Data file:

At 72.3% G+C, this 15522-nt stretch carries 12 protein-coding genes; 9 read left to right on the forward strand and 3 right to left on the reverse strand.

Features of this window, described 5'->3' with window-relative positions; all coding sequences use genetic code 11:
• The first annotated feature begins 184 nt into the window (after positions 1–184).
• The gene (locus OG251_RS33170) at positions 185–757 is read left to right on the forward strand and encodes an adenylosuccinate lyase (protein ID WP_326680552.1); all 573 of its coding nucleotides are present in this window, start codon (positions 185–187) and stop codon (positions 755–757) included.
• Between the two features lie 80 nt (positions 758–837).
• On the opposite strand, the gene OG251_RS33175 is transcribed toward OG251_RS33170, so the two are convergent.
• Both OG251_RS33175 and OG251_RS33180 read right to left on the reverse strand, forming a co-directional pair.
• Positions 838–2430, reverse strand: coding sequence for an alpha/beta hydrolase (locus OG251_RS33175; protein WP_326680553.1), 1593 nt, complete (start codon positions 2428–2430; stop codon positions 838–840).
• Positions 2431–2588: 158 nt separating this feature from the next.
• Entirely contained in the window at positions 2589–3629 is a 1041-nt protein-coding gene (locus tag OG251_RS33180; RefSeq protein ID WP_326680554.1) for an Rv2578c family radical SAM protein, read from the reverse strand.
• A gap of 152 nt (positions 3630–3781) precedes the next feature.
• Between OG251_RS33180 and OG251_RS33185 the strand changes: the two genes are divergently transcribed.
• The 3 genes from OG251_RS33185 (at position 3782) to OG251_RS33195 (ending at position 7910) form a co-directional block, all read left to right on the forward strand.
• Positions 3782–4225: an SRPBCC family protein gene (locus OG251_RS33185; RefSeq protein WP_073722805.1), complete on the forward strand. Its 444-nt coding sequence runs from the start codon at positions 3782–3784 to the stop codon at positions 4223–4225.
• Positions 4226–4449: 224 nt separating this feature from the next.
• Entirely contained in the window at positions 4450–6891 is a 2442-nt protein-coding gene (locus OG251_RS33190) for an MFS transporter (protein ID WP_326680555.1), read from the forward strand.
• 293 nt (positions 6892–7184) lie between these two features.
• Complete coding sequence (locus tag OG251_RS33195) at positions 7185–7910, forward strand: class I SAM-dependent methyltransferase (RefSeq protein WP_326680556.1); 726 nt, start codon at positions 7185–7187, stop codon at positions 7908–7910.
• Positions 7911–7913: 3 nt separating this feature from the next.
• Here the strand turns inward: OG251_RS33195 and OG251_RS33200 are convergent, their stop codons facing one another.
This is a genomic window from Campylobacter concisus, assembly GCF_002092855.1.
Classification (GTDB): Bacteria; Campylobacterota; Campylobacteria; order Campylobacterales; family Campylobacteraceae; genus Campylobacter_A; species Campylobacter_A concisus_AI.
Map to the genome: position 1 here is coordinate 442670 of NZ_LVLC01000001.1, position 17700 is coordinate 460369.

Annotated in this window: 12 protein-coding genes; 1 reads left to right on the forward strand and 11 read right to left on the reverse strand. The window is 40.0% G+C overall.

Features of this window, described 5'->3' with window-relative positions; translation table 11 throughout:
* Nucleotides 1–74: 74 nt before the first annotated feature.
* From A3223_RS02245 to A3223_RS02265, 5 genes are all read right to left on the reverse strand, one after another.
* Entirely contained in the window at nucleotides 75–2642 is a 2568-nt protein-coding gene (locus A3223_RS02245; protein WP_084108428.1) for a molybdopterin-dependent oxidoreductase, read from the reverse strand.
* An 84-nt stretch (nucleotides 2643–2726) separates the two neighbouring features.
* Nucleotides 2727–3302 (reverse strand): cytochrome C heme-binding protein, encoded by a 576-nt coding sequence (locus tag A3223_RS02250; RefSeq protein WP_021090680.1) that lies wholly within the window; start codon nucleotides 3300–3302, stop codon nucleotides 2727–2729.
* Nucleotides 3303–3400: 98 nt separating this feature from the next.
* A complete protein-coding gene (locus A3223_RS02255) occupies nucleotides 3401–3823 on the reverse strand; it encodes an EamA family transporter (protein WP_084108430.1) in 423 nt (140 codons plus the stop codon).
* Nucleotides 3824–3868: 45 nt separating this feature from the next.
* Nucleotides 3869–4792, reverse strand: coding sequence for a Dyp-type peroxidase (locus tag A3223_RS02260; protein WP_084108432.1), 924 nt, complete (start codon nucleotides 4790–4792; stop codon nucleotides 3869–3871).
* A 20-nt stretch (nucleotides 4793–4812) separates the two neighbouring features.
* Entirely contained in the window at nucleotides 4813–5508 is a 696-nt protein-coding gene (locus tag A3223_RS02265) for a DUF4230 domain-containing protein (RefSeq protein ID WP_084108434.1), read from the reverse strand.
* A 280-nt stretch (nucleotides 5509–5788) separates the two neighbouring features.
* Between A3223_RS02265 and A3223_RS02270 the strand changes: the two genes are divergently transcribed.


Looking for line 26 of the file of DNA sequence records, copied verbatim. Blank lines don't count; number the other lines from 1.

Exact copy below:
* Nucleotides 1–74: 74 nt before the first annotated feature.